Here and there among the flowers flies the bee in the springtime; not at random, but of set purpose; not for sheer delight in the gay flowered pattern of the countryside, but in search of honey. When it has found some, it sucks it in and carries it off to the hive, where it sets skillfully to work on it, separating the wax to form a comb in which to keep the honey for the following winter. It is it the same with a devoted soul in meditation. From mystery to mystery it goes, never haphazard or to gain comfort from seeing the wondrous beauty of divine things, but with the intention and purpose of discovering motives for loving God, for practicing virtue. These it embraces, when it sets apart what it feels will conduce to its progress, and ultimately forms suitable resolutions against time of temptation. Treatise on the Love of God, Book VI, Chap. 2.

St. Alphonsus de Liguori:

Without mental prayer there is no light; we walk in the dark; and walking in the dark, we do not see the danger which we are in, we do not make use of the means we ought, nor pray to God to help us, and so we are lost. Without prayer we have neither light nor strength to advance in the ways of God; because without prayer we do not ask God to give us His grace, and without so praying we shall certainly fall. It was for this reason that Cardinal Bellarmine declared it to be morally impossible for a Christian who does not meditate to persevere in the grace of God. Whereas he who makes his meditation every day can scarcely fall into sin; and if unhappily he should fall on some occasion, by continuing his prayer he will return immediately to God. It was said by a servant of God, that "mental prayer and mortal sin cannot exist together." Resolve, then, to make every day, either in the morning or evening -- but it is best in the morning -- half an hour's meditation. The Way of Salvation.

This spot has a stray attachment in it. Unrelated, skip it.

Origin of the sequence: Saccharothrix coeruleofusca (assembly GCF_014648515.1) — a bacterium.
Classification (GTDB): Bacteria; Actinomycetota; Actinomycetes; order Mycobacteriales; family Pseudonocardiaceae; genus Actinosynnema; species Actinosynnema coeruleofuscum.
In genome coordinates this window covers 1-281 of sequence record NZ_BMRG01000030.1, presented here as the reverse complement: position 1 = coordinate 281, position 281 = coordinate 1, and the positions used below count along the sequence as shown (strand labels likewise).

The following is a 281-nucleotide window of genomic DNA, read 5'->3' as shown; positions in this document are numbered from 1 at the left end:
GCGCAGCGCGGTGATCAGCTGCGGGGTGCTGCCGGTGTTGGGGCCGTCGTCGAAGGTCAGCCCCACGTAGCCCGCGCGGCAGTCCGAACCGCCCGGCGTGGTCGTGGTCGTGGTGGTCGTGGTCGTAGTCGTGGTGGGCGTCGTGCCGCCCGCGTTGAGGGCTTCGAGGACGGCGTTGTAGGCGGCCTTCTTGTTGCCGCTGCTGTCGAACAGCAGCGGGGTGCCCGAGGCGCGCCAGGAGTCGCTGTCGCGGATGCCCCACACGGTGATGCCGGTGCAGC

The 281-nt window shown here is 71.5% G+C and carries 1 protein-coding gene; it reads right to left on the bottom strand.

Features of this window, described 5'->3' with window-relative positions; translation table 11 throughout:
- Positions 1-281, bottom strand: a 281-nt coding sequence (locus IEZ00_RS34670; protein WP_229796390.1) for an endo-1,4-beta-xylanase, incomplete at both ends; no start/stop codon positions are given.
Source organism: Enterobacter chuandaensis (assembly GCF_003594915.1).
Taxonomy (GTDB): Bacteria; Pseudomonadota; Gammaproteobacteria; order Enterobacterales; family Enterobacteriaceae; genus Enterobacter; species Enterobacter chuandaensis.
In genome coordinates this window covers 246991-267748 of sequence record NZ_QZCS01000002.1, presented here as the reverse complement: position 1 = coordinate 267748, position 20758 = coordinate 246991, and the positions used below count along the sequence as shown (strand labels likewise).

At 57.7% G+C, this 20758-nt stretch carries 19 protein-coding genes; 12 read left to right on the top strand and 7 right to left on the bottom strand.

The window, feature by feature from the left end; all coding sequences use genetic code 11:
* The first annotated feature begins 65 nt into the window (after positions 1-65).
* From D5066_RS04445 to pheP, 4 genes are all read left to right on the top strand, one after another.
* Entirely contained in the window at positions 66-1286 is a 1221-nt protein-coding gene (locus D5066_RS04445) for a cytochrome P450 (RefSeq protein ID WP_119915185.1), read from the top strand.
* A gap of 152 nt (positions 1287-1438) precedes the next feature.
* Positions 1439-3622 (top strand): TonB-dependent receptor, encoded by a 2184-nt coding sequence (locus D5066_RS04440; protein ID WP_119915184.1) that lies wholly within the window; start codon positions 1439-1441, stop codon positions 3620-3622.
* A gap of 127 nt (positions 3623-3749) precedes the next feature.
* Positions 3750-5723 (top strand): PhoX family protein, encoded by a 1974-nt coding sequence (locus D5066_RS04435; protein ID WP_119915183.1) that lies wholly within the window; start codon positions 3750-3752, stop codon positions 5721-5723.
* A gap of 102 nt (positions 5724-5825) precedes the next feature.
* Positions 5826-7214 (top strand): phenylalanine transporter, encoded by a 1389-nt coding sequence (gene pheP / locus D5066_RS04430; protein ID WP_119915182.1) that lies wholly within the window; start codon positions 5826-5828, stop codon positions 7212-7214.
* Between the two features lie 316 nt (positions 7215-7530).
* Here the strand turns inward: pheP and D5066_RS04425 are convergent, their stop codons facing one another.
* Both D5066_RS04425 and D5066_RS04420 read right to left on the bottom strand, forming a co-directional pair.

Rev. Adolphe Tanquery, S.S., D.D.:

Meditation, however, is most useful and most profitable to all for salvation and perfection; to beginners, as well as to more advanced souls. It may be even said that it is the most effective means of assuring one's salvation. This is the teaching of St. Alphonsus, who gives the following reason, that whilst habitually practicing the other exercises of piety, like the Rosary, the Little Office of the Blessed Virgin, fasting, etc... one may, unfortunately, still continue to live in mortal sin, whilst the habitual practice of mental prayer cannot suffer one to remain long in such a state. One either relinquishes mental prayer of relinquishes sin. How could we day by day go into the presence of God, the source of all holiness, while conscious of mortal sin, and not determine, with the help of grace, to break with sin and to seek in the Tribunal of Penance that pardon the supreme need of which we recognize? But, if we have no appointed time and no practical method for the consideration of the great religious truths, we allow ourselves to be carried away by dissipation of mind and the example of the world, until we lapse into sin and live in sin. The Spiritual Life.